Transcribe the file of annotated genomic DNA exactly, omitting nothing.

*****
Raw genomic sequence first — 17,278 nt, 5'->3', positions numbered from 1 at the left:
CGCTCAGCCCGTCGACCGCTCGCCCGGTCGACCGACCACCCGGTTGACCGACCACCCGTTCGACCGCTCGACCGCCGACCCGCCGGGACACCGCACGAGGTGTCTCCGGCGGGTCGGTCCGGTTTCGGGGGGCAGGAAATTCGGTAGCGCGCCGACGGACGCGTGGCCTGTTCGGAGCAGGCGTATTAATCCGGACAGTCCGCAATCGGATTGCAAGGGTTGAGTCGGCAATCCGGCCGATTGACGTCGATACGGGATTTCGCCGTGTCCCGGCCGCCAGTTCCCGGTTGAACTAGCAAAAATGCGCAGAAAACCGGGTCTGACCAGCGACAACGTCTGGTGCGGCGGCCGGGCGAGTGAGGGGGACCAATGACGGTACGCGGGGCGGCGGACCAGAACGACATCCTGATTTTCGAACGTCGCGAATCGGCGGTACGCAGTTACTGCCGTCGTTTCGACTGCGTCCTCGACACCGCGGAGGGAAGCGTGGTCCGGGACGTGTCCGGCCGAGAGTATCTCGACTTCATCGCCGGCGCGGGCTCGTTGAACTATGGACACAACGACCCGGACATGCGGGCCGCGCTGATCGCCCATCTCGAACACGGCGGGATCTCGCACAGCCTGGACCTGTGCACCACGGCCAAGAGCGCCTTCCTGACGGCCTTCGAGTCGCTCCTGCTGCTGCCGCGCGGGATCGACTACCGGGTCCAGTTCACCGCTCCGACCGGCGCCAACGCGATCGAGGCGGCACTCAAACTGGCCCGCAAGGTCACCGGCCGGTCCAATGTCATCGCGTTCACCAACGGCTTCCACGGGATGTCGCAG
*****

Raw genomic sequence first — 17,278 nt, 5'->3', positions numbered from 1 at the left:
CGCTCAGCCCGTCGACCGCTCGCCCGGTCGACCGACCACCCGGTTGACCGACCACCCGTTCGACCGCTCGACCGCCGACCCGCCGGGACACCGCACGAGGTGTCTCCGGCGGGTCGGTCCGGTTTCGGGGGGCAGGAAATTCGGTAGCGCGCCGACGGACGCGTGGCCTGTTCGGAGCAGGCGTATTAATCCGGACAGTCCGCAATCGGATTGCAAGGGTTGAGTCGGCAATCCGGCCGATTGACGTCGATACGGGATTTCGCCGTGTCCCGGCCGCCAGTTCCCGGTTGAACTAGCAAAAATGCGCAGAAAACCGGGTCTGACCAGCGACAACGTCTGGTGCGGCGGCCGGGCGAGTGAGGGGGACCAATGACGGTACGCGGGGCGGCGGACCAGAACGACATCCTGATTTTCGAACGTCGCGAATCGGCGGTACGCAGTTACTGCCGTCGTTTCGACTGCGTCCTCGACACCGCGGAGGGAAGCGTGGTCCGGGACGTGTCCGGCCGAGAGTATCTCGACTTCATCGCCGGCGCGGGCTCGTTGAACTATGGACACAACGACCCGGACATGCGGGCCGCGCTGATCGCCCATCTCGAACACGGCGGGATCTCGCACAGCCTGGACCTGTGCACCACGGCCAAGAGCGCCTTCCTGACGGCCTTCGAGTCGCTCCTGCTGCTGCCGCGCGGGATCGACTACCGGGTCCAGTTCACCGCTCCGACCGGCGCCAACGCGATCGAGGCGGCACTCAAACTGGCCCGCAAGGTCACCGGCCGGTCCAATGTCATCGCGTTCACCAACGGCTTCCACGGGATGTCGCAG